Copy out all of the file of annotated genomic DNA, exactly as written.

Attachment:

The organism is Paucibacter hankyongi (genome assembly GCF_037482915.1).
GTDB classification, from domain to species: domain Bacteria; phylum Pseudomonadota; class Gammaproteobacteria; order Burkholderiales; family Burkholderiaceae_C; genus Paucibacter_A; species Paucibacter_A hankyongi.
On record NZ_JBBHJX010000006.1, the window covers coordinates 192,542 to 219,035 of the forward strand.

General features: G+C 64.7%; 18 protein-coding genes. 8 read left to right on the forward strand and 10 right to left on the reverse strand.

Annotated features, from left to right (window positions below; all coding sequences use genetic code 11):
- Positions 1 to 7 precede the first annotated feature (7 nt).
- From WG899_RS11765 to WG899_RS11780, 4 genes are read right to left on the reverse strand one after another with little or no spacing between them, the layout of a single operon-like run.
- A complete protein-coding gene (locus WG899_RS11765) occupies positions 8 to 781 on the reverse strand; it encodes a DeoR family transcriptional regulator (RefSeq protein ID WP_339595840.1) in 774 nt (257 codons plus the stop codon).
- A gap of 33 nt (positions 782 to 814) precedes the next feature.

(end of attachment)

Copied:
The organism is Paucibacter hankyongi (genome assembly GCF_037482915.1).
GTDB classification, from domain to species: domain Bacteria; phylum Pseudomonadota; class Gammaproteobacteria; order Burkholderiales; family Burkholderiaceae_C; genus Paucibacter_A; species Paucibacter_A hankyongi.
On record NZ_JBBHJX010000006.1, the window covers coordinates 192,542 to 219,035 of the forward strand.

General features: G+C 64.7%; 18 protein-coding genes. 8 read left to right on the forward strand and 10 right to left on the reverse strand.

Annotated features, from left to right (window positions below; all coding sequences use genetic code 11):
- Positions 1 to 7 precede the first annotated feature (7 nt).
- From WG899_RS11765 to WG899_RS11780, 4 genes are read right to left on the reverse strand one after another with little or no spacing between them, the layout of a single operon-like run.
- A complete protein-coding gene (locus WG899_RS11765) occupies positions 8 to 781 on the reverse strand; it encodes a DeoR family transcriptional regulator (RefSeq protein ID WP_339595840.1) in 774 nt (257 codons plus the stop codon).
- A gap of 33 nt (positions 782 to 814) precedes the next feature.